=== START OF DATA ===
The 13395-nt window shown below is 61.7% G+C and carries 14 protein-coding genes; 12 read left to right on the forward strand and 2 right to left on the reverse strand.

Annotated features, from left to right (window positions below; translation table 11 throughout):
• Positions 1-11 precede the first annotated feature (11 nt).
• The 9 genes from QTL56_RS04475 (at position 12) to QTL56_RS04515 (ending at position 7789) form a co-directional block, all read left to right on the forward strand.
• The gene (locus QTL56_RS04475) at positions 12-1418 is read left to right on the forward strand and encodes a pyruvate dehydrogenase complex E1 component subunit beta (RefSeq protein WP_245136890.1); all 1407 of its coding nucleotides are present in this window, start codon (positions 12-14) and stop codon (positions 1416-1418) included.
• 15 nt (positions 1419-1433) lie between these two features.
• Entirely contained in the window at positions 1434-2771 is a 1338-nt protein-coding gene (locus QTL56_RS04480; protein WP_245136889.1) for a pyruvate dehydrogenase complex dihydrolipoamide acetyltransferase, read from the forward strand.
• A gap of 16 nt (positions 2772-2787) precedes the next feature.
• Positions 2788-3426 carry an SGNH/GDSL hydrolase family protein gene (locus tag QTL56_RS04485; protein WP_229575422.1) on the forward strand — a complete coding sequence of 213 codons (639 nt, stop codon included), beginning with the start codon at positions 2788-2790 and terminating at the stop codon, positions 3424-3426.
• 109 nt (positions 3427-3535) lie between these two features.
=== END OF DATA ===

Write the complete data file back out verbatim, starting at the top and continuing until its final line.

The 13395-nt window shown below is 61.7% G+C and carries 14 protein-coding genes; 12 read left to right on the forward strand and 2 right to left on the reverse strand.

Annotated features, from left to right (window positions below; translation table 11 throughout):
• Positions 1-11 precede the first annotated feature (11 nt).
• The 9 genes from QTL56_RS04475 (at position 12) to QTL56_RS04515 (ending at position 7789) form a co-directional block, all read left to right on the forward strand.
• The gene (locus QTL56_RS04475) at positions 12-1418 is read left to right on the forward strand and encodes a pyruvate dehydrogenase complex E1 component subunit beta (RefSeq protein WP_245136890.1); all 1407 of its coding nucleotides are present in this window, start codon (positions 12-14) and stop codon (positions 1416-1418) included.
• 15 nt (positions 1419-1433) lie between these two features.
• Entirely contained in the window at positions 1434-2771 is a 1338-nt protein-coding gene (locus QTL56_RS04480; protein WP_245136889.1) for a pyruvate dehydrogenase complex dihydrolipoamide acetyltransferase, read from the forward strand.
• A gap of 16 nt (positions 2772-2787) precedes the next feature.
• Positions 2788-3426 carry an SGNH/GDSL hydrolase family protein gene (locus tag QTL56_RS04485; protein WP_229575422.1) on the forward strand — a complete coding sequence of 213 codons (639 nt, stop codon included), beginning with the start codon at positions 2788-2790 and terminating at the stop codon, positions 3424-3426.
• 109 nt (positions 3427-3535) lie between these two features.